FIGURE 5. Average psychometric curves in (A) Ternus apparent motion classification task and (B) time interval judgment task for all participants. The error bars represent the associated standard errors, the three vertical lines in (B) indicated the PSEs for perceived gap durations in ‘gap transfer,’ ’short gap,’ and ‘long gap’ conditions.
FIGURE 6. Point of subjective equality and JNDs for Ternus apparent motion classification task and time interval judgment task in Experiment 2. The error bars represent standard errors (∗p < 0.05; ∗∗p < 0.01; ∗∗∗p < 0.001).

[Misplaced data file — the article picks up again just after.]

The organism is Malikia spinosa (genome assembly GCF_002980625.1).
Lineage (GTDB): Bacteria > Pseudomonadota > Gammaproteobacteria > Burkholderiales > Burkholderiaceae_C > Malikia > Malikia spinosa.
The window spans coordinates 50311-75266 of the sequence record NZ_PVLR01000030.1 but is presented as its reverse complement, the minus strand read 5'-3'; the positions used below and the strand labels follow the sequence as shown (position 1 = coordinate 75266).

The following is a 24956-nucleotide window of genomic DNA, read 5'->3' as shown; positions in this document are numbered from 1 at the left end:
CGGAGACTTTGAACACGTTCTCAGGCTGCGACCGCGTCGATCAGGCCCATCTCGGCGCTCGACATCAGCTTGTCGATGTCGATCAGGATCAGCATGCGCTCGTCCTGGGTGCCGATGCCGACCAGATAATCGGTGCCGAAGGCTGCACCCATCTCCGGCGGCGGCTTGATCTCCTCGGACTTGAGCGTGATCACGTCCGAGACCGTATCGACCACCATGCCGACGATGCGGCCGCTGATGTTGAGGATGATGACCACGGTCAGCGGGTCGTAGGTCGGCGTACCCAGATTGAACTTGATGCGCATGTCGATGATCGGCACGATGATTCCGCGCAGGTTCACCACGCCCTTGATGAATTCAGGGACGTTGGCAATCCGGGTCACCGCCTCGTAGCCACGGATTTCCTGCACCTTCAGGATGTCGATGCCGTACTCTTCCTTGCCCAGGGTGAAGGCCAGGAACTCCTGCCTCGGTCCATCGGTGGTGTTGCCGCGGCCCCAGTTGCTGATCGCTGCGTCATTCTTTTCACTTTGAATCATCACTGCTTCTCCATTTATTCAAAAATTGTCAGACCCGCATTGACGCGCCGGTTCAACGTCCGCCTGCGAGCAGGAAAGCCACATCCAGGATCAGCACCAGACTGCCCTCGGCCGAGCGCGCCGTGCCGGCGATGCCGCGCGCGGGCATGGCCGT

A repeated-measures ANOVA was conducted for both tasks. In the Ternus apparent motion classification task, ANOVA of PSEs and JNDs revealed the main effect of auditory conditions was significant, F(3,51) = 5.918, p < 0.05. Bonferroni corrected comparison confirmed the PSEs of A2-GT (146.5 ms) and of A3-SG (127.2 ms) were smaller (ps < 0.05) than those in A5- LG (146.5 ms) and V-only (138.7 ms) conditions, i.e., visual Ternus display accompanied with auditory gap interval (either in short auditory glide or in the auditory configuration with gap transfer illusion) led to a dominant percept of GM. However, there was no difference between A2 – GT (129.9 ms) and A3 – SG (127.2 ms), ps > 0.05, which suggested that the perceived auditory gap interval in the gap-transfer stimuli configuration exerted the same influence on the perception of visual apparent motion, as that did in the short glide with gap. ANOVA of JNDs revealed there was no significant main effect of auditory conditions, ruling out potential biased sensitivities of judging visual apparent motion when less conditions of auditory configurations were involved. The statistical results were consensus with the main findings in Experiment 1.